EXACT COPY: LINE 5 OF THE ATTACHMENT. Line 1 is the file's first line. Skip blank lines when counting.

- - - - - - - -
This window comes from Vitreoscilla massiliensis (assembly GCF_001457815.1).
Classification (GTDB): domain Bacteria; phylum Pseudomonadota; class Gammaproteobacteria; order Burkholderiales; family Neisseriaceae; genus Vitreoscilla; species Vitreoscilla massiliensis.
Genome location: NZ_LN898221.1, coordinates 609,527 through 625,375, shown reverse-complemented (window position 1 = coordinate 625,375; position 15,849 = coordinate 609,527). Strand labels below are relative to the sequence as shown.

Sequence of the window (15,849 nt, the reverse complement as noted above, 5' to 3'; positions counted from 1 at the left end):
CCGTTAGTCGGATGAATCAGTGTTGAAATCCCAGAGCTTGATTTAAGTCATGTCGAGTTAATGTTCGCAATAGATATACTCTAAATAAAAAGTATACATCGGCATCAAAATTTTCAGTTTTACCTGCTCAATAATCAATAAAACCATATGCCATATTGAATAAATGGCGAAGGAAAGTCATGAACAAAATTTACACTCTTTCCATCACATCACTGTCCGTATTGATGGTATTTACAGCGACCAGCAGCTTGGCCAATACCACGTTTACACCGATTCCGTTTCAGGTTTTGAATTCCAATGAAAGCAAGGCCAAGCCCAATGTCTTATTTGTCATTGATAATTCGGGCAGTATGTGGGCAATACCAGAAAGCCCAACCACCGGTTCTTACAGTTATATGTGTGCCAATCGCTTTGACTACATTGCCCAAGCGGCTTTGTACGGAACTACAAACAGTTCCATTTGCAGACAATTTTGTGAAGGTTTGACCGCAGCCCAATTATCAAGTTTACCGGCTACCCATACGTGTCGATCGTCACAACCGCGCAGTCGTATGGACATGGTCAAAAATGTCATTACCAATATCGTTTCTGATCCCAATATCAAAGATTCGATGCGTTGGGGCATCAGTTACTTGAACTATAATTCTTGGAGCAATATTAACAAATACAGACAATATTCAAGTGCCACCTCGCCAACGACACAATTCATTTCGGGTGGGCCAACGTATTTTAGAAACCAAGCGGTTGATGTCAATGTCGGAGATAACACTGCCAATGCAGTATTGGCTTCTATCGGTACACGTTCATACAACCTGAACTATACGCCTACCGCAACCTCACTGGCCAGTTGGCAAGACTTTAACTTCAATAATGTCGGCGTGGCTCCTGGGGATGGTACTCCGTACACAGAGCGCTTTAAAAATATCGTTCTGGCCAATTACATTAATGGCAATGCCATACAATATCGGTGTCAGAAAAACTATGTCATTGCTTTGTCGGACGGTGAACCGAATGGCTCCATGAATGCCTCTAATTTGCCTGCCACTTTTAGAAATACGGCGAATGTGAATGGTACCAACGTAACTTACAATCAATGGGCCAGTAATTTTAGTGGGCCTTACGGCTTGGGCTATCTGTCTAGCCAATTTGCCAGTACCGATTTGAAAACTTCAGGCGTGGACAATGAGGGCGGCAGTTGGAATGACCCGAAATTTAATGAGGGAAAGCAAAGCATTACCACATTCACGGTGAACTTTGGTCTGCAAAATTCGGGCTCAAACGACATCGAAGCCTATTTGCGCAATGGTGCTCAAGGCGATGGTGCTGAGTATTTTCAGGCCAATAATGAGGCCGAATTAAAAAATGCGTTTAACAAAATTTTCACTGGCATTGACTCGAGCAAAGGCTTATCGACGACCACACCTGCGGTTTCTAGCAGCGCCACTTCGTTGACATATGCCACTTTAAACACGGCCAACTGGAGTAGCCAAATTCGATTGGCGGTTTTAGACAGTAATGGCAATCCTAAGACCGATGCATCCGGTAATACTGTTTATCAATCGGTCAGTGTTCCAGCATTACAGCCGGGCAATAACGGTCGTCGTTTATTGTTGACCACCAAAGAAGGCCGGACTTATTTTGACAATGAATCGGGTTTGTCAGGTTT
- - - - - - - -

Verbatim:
CCGTTAGTCGGATGAATCAGTGTTGAAATCCCAGAGCTTGATTTAAGTCATGTCGAGTTAATGTTCGCAATAGATATACTCTAAATAAAAAGTATACATCGGCATCAAAATTTTCAGTTTTACCTGCTCAATAATCAATAAAACCATATGCCATATTGAATAAATGGCGAAGGAAAGTCATGAACAAAATTTACACTCTTTCCATCACATCACTGTCCGTATTGATGGTATTTACAGCGACCAGCAGCTTGGCCAATACCACGTTTACACCGATTCCGTTTCAGGTTTTGAATTCCAATGAAAGCAAGGCCAAGCCCAATGTCTTATTTGTCATTGATAATTCGGGCAGTATGTGGGCAATACCAGAAAGCCCAACCACCGGTTCTTACAGTTATATGTGTGCCAATCGCTTTGACTACATTGCCCAAGCGGCTTTGTACGGAACTACAAACAGTTCCATTTGCAGACAATTTTGTGAAGGTTTGACCGCAGCCCAATTATCAAGTTTACCGGCTACCCATACGTGTCGATCGTCACAACCGCGCAGTCGTATGGACATGGTCAAAAATGTCATTACCAATATCGTTTCTGATCCCAATATCAAAGATTCGATGCGTTGGGGCATCAGTTACTTGAACTATAATTCTTGGAGCAATATTAACAAATACAGACAATATTCAAGTGCCACCTCGCCAACGACACAATTCATTTCGGGTGGGCCAACGTATTTTAGAAACCAAGCGGTTGATGTCAATGTCGGAGATAACACTGCCAATGCAGTATTGGCTTCTATCGGTACACGTTCATACAACCTGAACTATACGCCTACCGCAACCTCACTGGCCAGTTGGCAAGACTTTAACTTCAATAATGTCGGCGTGGCTCCTGGGGATGGTACTCCGTACACAGAGCGCTTTAAAAATATCGTTCTGGCCAATTACATTAATGGCAATGCCATACAATATCGGTGTCAGAAAAACTATGTCATTGCTTTGTCGGACGGTGAACCGAATGGCTCCATGAATGCCTCTAATTTGCCTGCCACTTTTAGAAATACGGCGAATGTGAATGGTACCAACGTAACTTACAATCAATGGGCCAGTAATTTTAGTGGGCCTTACGGCTTGGGCTATCTGTCTAGCCAATTTGCCAGTACCGATTTGAAAACTTCAGGCGTGGACAATGAGGGCGGCAGTTGGAATGACCCGAAATTTAATGAGGGAAAGCAAAGCATTACCACATTCACGGTGAACTTTGGTCTGCAAAATTCGGGCTCAAACGACATCGAAGCCTATTTGCGCAATGGTGCTCAAGGCGATGGTGCTGAGTATTTTCAGGCCAATAATGAGGCCGAATTAAAAAATGCGTTTAACAAAATTTTCACTGGCATTGACTCGAGCAAAGGCTTATCGACGACCACACCTGCGGTTTCTAGCAGCGCCACTTCGTTGACATATGCCACTTTAAACACGGCCAACTGGAGTAGCCAAATTCGATTGGCGGTTTTAGACAGTAATGGCAATCCTAAGACCGATGCATCCGGTAATACTGTTTATCAATCGGTCAGTGTTCCAGCATTACAGCCGGGCAATAACGGTCGTCGTTTATTGTTGACCACCAAAGAAGGCCGGACTTATTTTGACAATGAATCGGGTTTGTCAGGTTT